If playing the lottery is your strategy for mixing passion with money, you don’t have a strategy.
Don’t get me wrong. I like the idea of crowdsourcing. I think it provides clients with options and a healthy mix between their need to control the hiring process, and their budget management. Some platforms do it better than others and it’s a good thing that some freelancers can make a decent living working on them.
But my goal was control over my business. I wanted to have my freelance philosophy at work and my abilities measured without any middle man.
Make it worth it
One must imagine Sisyphus happy
If you as a freelancer ever felt like you rolled a massive boulder up a huge mountain, only to get so close to the summit, and then it rolls down, just so you can simply go back to where you started, you are not alone. I think this is just part of the business and you might as well get comfortable with it.
The first (and biggest) challenge an aspiring freelancer will encounter is consistency. Consistency in lead generation, in quality of work, in customer service, in the promotion of your services, and learning. The hours that have to be put in daily need be, if not long, consistent. This is the closest thing you get in life as a guarantee: if you consistently put out good work, at some point, someone just has to notice.
And from there, the massive boulder starts to roll itself.
The second challenge is the new ways clients will perceive your work.
In this marketplace, which people can enter regardless of their level of education or preparation, anybody with a working copy of Adobe Illustrator can come in. Few platforms screen for real talent, and it becomes easy for clients to choose what they think looks good without the opinion of an expert. If you are going to position yourself as an expert, your expertise has to grow proportionally with your competition. Your competition can provide all the options available now. What else can you provide?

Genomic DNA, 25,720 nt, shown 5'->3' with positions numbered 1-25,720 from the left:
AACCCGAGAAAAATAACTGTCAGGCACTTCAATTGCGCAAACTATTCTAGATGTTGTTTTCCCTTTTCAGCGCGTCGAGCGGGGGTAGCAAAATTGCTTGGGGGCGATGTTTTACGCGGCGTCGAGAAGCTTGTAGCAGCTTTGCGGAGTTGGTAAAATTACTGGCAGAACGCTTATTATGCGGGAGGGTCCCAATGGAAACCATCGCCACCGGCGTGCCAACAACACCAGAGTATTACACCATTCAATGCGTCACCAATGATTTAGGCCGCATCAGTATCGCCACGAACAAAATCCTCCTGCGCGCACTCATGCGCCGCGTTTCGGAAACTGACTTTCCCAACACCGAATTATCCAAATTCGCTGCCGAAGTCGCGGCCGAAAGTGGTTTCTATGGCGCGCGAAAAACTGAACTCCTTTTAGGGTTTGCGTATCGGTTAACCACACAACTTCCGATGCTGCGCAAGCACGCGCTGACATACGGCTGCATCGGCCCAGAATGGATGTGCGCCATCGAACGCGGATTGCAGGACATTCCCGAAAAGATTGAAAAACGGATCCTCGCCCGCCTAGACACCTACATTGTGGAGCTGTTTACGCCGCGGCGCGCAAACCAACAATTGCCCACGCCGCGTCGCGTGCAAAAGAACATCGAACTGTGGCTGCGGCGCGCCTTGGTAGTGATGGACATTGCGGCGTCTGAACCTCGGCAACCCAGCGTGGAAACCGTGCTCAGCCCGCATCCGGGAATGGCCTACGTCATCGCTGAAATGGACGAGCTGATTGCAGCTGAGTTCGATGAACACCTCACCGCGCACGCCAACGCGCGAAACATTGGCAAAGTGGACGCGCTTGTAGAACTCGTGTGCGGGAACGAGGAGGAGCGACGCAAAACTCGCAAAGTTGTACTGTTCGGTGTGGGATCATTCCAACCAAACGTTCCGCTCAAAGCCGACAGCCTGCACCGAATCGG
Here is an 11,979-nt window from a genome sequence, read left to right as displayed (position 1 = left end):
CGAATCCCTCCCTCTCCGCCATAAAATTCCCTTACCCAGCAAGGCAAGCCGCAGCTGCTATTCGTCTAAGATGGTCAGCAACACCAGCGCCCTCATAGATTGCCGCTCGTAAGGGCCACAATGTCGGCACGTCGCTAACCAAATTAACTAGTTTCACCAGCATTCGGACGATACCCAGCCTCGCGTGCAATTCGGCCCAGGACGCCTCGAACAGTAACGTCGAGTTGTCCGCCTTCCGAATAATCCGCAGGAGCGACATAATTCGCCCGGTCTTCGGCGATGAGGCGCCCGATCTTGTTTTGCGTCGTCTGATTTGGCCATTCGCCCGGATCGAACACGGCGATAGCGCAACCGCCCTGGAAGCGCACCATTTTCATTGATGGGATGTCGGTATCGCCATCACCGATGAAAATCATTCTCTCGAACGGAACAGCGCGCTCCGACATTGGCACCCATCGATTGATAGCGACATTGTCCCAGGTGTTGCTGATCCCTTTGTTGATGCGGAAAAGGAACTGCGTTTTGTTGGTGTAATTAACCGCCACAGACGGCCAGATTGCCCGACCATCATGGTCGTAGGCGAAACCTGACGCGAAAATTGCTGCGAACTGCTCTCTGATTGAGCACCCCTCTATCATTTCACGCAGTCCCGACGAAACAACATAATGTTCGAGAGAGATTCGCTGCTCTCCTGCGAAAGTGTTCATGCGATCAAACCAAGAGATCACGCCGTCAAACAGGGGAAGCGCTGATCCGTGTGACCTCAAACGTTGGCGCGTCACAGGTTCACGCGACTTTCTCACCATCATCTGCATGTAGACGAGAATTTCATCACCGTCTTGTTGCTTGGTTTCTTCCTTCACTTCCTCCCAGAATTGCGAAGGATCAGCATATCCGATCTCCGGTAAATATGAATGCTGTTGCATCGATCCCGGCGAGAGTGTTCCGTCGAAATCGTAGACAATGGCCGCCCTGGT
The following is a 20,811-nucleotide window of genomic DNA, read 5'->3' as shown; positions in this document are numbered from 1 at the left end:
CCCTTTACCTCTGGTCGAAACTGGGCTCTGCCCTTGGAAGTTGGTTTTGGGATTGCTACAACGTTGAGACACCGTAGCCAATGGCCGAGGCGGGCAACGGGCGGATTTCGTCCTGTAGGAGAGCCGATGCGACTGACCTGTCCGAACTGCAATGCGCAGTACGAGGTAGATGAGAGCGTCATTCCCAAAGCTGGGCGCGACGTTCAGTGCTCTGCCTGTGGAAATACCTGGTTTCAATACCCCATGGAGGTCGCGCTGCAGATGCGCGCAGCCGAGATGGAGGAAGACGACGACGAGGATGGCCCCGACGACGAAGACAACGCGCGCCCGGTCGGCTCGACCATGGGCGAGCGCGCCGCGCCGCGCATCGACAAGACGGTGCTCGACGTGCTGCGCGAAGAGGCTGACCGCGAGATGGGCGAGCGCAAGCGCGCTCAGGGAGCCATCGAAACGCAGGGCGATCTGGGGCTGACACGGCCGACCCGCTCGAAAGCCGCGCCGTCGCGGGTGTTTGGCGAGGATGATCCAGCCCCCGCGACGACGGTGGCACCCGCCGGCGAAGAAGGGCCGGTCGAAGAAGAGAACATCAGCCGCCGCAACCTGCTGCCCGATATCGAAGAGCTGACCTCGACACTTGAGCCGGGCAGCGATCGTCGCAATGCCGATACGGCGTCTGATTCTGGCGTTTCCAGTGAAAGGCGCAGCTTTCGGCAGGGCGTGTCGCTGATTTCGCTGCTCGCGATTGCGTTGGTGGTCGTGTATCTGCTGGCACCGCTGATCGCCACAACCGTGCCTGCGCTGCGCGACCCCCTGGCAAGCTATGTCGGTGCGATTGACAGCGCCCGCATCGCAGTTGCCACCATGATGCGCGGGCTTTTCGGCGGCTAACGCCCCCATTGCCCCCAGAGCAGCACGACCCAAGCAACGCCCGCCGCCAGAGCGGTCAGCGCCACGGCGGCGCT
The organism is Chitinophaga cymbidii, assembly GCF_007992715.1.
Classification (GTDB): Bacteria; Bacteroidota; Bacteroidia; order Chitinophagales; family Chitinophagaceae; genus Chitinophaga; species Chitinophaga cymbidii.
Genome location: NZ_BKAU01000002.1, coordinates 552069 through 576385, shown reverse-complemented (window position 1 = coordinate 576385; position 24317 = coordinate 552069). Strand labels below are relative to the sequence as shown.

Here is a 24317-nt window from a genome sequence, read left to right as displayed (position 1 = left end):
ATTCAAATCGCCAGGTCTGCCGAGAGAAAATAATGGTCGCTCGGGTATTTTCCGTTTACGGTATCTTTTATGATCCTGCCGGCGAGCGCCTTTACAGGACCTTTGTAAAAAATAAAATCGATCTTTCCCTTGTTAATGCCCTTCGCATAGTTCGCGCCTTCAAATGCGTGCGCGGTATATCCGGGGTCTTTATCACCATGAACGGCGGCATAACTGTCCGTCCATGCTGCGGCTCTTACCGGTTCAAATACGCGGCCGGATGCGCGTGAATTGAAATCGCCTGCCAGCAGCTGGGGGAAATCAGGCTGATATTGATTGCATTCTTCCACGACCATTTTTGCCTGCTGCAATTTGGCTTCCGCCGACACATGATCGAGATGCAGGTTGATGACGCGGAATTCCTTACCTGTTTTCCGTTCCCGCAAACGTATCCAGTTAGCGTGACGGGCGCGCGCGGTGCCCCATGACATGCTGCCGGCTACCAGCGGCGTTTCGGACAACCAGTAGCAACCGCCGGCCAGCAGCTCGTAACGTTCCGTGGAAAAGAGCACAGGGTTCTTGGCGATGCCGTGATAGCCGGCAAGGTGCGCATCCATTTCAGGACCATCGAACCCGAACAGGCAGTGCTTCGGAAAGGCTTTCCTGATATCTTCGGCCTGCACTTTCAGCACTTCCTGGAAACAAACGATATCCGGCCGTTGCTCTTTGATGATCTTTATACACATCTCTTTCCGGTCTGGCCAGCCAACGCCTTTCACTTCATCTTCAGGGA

The third challenge and perhaps one of the least talked about, is your stamina and resistance to stress. Can you keep up? Some people thrive in chaotic environments where every new project presents completely different challenges, and I have to say, without making those daily refinements it’s almost impossible to build up a work structure for yourself. The longest and highest-earning players in the world of freelancing and remote work have noted the complex mix of flexibility, continuous learning, and avoiding distractions you need to personally cultivate. The point is, doing this for a long time will net you small nuggets of success to keep you engaged along the way.
The fourth, and final one that I am going to mention is communication. You have to keep in touch with clients, peers, and mentors and make sure your skills improve daily.
One final note
Getting up every morning and knowing that I am my own boss, running the freelance business that I want with my practices at work gives me a satisfaction very few other things could offer me. I can only hope this little guide can inspire and point other beginning freelancers in the right direction, to a path of clarity and best practices.
Be sure to visit Florian’s home page at florianpopescu.com to browse the variety of the different design avenues he’s got his hands in